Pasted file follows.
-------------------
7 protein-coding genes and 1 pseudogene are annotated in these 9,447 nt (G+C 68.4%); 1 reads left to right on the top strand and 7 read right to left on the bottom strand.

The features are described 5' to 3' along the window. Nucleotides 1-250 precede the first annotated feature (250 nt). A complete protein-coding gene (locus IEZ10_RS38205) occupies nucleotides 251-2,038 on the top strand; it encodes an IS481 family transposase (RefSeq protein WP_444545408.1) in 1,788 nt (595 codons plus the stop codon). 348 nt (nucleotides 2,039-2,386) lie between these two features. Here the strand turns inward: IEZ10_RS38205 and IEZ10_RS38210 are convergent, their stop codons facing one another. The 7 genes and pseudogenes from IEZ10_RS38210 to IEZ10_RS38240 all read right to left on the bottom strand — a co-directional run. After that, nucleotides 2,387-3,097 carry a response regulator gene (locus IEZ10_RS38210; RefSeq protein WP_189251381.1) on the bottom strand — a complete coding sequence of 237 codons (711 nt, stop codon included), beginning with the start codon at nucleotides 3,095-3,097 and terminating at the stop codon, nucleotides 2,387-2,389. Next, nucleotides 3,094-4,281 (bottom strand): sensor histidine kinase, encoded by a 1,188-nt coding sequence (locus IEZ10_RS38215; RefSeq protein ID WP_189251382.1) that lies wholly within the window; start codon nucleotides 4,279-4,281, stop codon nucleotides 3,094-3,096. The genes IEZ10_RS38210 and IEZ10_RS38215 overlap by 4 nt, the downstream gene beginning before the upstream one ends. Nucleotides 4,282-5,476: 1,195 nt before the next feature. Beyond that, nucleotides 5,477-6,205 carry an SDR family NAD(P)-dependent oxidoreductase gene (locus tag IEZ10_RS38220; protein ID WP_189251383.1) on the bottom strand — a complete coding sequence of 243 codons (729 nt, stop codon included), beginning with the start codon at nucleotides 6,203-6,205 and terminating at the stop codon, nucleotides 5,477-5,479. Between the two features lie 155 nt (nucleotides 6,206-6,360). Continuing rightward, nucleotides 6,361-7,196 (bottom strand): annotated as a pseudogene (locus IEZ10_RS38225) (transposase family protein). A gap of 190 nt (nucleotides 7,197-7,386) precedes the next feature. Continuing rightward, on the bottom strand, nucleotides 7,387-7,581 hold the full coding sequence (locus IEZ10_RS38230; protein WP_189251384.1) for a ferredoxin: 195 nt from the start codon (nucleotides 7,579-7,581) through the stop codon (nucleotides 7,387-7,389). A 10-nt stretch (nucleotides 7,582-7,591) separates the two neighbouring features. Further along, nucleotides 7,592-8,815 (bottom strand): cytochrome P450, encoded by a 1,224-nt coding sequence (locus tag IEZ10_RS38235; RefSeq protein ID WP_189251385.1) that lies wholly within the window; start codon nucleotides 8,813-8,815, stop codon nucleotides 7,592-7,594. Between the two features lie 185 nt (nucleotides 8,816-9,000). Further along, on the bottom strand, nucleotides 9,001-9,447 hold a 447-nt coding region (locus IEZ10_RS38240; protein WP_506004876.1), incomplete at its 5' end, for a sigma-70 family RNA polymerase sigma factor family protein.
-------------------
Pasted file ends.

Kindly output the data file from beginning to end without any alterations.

7 protein-coding genes and 1 pseudogene are annotated in these 9,447 nt (G+C 68.4%); 1 reads left to right on the top strand and 7 read right to left on the bottom strand.

The features are described 5' to 3' along the window. Nucleotides 1-250 precede the first annotated feature (250 nt). A complete protein-coding gene (locus IEZ10_RS38205) occupies nucleotides 251-2,038 on the top strand; it encodes an IS481 family transposase (RefSeq protein WP_444545408.1) in 1,788 nt (595 codons plus the stop codon). 348 nt (nucleotides 2,039-2,386) lie between these two features. Here the strand turns inward: IEZ10_RS38205 and IEZ10_RS38210 are convergent, their stop codons facing one another. The 7 genes and pseudogenes from IEZ10_RS38210 to IEZ10_RS38240 all read right to left on the bottom strand — a co-directional run. After that, nucleotides 2,387-3,097 carry a response regulator gene (locus IEZ10_RS38210; RefSeq protein WP_189251381.1) on the bottom strand — a complete coding sequence of 237 codons (711 nt, stop codon included), beginning with the start codon at nucleotides 3,095-3,097 and terminating at the stop codon, nucleotides 2,387-2,389. Next, nucleotides 3,094-4,281 (bottom strand): sensor histidine kinase, encoded by a 1,188-nt coding sequence (locus IEZ10_RS38215; RefSeq protein ID WP_189251382.1) that lies wholly within the window; start codon nucleotides 4,279-4,281, stop codon nucleotides 3,094-3,096. The genes IEZ10_RS38210 and IEZ10_RS38215 overlap by 4 nt, the downstream gene beginning before the upstream one ends. Nucleotides 4,282-5,476: 1,195 nt before the next feature. Beyond that, nucleotides 5,477-6,205 carry an SDR family NAD(P)-dependent oxidoreductase gene (locus tag IEZ10_RS38220; protein ID WP_189251383.1) on the bottom strand — a complete coding sequence of 243 codons (729 nt, stop codon included), beginning with the start codon at nucleotides 6,203-6,205 and terminating at the stop codon, nucleotides 5,477-5,479. Between the two features lie 155 nt (nucleotides 6,206-6,360). Continuing rightward, nucleotides 6,361-7,196 (bottom strand): annotated as a pseudogene (locus IEZ10_RS38225) (transposase family protein). A gap of 190 nt (nucleotides 7,197-7,386) precedes the next feature. Continuing rightward, on the bottom strand, nucleotides 7,387-7,581 hold the full coding sequence (locus IEZ10_RS38230; protein WP_189251384.1) for a ferredoxin: 195 nt from the start codon (nucleotides 7,579-7,581) through the stop codon (nucleotides 7,387-7,389). A 10-nt stretch (nucleotides 7,582-7,591) separates the two neighbouring features. Further along, nucleotides 7,592-8,815 (bottom strand): cytochrome P450, encoded by a 1,224-nt coding sequence (locus tag IEZ10_RS38235; RefSeq protein ID WP_189251385.1) that lies wholly within the window; start codon nucleotides 8,813-8,815, stop codon nucleotides 7,592-7,594. Between the two features lie 185 nt (nucleotides 8,816-9,000). Further along, on the bottom strand, nucleotides 9,001-9,447 hold a 447-nt coding region (locus IEZ10_RS38240; protein WP_506004876.1), incomplete at its 5' end, for a sigma-70 family RNA polymerase sigma factor family protein.